• Given that we will have service-specific methods we do not need to have the general purpose methods.

Simplified API for common conventions

The idea here is to provide a simple way for developers to change/add common conventions without needing to understand the full pluggable conventions API. Some initial API ideas:

//Set Decimal precision, column type not necesary
modelBuilder.AllEntities()
    .Properties()
    .OfTypeDecimal()
    .HasPrecision(25,10)
    .HasColumnType("Decimal");

modelBuilder.AllEntities()
    .Properties()
    .OfTypeDecimal()
    .Where(d => d.Name == "DecimalProperty")
    .HasPrecision(18, 10);

//Set all guids with Key at the end of their name to be a key.
modelBuilder.AllEntities()
    .Properties()
    .OfType<guid>()
    .Where(x => x.Name.EndsWith("Key"))
    .IsKey();

//Convert CamelCase class names to tables with lowercase names with underscores
modelBuilder.AllEntities()
    .ToTable(x => Regex.Replace(x.Name, "(?<=[a-z])(?<x>[A-Z])|(?<=.)(?<x>[A-Z])(?=[a-z])", "_${x}").ToLower());

//Add TableForBlog to the end of the blog table, but only for the Blog entity.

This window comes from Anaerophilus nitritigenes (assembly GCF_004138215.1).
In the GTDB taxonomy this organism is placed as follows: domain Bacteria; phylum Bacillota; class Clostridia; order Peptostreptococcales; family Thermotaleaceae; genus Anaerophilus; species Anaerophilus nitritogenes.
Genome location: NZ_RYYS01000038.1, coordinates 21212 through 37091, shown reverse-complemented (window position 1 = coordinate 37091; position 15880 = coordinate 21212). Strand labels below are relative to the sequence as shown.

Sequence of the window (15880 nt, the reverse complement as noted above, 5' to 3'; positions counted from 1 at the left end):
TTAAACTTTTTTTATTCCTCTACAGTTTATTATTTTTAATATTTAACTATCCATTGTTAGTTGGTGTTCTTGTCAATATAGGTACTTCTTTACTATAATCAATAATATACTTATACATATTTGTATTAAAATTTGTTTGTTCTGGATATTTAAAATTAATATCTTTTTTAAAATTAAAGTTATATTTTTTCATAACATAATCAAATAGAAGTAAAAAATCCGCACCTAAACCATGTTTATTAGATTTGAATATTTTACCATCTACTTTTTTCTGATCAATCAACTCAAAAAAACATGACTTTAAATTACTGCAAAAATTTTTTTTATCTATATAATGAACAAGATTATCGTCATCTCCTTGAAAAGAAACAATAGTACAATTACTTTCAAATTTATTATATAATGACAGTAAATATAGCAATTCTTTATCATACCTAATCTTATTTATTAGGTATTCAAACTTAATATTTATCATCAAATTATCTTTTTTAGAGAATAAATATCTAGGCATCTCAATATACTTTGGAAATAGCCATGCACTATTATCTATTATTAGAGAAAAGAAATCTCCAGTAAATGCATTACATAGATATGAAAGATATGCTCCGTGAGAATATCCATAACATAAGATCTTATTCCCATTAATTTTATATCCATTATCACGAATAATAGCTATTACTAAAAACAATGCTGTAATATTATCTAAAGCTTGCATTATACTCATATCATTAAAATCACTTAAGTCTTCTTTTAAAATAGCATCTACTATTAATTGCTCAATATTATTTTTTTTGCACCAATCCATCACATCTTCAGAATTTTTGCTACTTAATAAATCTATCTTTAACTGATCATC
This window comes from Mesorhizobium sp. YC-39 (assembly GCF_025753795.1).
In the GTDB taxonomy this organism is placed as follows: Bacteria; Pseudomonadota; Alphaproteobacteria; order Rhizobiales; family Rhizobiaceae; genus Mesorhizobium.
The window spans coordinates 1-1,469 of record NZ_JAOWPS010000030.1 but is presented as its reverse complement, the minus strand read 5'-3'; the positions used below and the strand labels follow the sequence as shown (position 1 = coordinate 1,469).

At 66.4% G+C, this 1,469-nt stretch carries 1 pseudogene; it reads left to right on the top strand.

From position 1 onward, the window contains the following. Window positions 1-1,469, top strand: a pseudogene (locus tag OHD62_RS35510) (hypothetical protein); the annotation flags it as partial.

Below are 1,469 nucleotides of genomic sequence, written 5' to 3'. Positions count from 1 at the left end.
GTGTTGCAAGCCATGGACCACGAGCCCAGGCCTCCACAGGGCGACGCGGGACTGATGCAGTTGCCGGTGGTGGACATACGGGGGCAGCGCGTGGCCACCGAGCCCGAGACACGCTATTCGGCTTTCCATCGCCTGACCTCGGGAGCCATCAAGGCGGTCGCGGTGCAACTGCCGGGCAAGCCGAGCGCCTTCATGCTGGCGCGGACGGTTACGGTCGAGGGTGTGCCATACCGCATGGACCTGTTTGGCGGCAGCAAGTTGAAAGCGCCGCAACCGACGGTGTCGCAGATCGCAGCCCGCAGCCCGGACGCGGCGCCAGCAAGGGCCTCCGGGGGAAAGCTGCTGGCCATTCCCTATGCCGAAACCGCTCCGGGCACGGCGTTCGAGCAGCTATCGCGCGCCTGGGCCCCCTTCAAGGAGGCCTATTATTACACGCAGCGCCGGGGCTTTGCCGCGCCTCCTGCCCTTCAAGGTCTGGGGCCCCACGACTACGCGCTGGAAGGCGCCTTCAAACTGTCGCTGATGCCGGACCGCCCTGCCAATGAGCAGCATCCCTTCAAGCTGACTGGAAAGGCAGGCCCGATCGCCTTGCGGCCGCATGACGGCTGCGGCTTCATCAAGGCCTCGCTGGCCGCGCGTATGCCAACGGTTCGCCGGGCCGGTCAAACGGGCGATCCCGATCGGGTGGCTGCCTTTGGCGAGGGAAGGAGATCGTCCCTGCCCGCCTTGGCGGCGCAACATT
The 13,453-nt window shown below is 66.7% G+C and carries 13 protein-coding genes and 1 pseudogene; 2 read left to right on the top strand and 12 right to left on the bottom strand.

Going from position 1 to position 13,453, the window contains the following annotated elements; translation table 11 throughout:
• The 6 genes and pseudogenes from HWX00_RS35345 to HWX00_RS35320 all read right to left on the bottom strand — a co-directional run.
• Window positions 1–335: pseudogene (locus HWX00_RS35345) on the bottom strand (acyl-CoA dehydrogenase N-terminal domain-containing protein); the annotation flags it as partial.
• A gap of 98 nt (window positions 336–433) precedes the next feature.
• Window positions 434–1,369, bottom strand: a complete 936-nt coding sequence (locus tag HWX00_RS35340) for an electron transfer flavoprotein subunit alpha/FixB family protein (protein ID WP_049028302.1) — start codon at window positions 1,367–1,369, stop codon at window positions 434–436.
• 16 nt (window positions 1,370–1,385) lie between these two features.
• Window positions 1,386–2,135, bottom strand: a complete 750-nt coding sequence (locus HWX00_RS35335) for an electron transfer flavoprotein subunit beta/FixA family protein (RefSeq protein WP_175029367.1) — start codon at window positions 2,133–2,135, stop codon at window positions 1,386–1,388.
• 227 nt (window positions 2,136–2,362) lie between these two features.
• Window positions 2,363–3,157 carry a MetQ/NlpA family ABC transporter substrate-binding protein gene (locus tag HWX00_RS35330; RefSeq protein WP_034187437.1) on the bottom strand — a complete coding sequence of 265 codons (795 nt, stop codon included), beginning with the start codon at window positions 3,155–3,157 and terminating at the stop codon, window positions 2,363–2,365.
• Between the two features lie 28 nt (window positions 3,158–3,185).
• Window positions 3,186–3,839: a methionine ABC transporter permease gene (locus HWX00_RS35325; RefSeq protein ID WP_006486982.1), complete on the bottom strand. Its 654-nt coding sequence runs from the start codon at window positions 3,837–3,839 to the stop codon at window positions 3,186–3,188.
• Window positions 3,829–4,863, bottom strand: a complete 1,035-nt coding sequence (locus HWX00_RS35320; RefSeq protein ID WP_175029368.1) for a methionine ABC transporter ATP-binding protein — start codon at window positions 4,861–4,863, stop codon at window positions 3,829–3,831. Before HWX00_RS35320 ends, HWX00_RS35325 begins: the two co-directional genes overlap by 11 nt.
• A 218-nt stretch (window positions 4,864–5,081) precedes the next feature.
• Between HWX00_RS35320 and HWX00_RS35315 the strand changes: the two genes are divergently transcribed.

modelBuilder.AllEntities()
    .Where(x => x.Name == "Blog")
    .ToTable(x => x.Name + "TableForBlog");

modelBuilder.AllEntities()
    .Properties()
    .Where(x => x.Name.EndsWith("Ignore"))
    .Ignore();

Notes:

  • AllEntities or similar method is a good way of covering a lot of the common cases for replacing conventions without needing to actually know about conventions
  • Consider using nested closure pattern instead of new bespoke fluent API
  • Implementation ideas:
    • Could be implemented as conventions or by applying the configuration directly to all matching entities
    • Order my matter—probably should just choose last wins
    • OfType Should be able to work with non-mapped interfaces and classes

Last edited Dec 14, 2012 at 6:14 PM by ajcvickers, version 2